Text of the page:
A few weeks ago some television crews said they were whisked away from coastal oil spill cleanup scenes, told that BP wasn’t allow the media access. The Coast Guard clarified (and Admiral Thad Allen has since said repeatedly) that the only grounds for keeping media away would be safety or interference with operations.
More recently, some media outlets have reported that contract workers involved in spill cleanup say they have been told not to talk to news outlets.
BP sent a letter out Wednesday to its Incident Commanders in the field that was also forwarded to the media (see it after the jump) saying it is not prohibiting workers from speaking.
“Recent media reports have suggested that individuals involved in the cleanup operation have been prohibited from speaking to the media, and this is simply untrue,” BP Chief Operating Officer Doug Suttles said in the letter. The company “fully supports and defends all individuals rights to share their personal thoughts and experiences with journalists if they so choose.”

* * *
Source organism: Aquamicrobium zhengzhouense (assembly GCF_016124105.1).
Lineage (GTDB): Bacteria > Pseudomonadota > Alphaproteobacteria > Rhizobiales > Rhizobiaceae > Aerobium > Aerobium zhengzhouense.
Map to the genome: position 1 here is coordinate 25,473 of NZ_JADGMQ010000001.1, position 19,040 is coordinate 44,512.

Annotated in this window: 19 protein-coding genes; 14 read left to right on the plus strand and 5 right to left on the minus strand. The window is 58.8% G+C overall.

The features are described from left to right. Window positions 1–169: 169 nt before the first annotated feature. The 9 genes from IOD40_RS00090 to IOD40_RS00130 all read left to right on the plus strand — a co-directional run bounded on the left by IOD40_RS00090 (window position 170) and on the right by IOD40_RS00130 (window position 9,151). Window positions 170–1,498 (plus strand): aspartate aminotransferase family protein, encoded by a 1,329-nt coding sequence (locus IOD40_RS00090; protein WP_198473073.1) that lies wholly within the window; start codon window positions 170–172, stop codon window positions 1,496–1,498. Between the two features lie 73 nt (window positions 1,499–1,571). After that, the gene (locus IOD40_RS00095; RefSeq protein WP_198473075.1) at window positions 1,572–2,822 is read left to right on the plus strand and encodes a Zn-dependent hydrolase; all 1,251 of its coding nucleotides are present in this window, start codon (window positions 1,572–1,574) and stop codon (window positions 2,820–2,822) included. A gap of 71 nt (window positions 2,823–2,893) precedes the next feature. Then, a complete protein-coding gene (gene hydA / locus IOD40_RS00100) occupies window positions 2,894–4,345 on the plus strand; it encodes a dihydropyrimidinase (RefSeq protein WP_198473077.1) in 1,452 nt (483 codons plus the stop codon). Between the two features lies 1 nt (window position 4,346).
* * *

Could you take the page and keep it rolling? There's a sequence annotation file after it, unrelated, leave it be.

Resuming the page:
But, he continues, they can only speak on their own behalf and “are not authorized to speak on behalf of BP or of the Unified Command.” And, of course, that they “are under no obligation to speak to media,” either.
CNN notes this wasn’t necessarily the policy early on. One clause of contracts with the owners of ships involved in the Gulf clean-up and response included a prohibition on speaking with the media. Following the filing of a lawsuit, the restriction was lifted.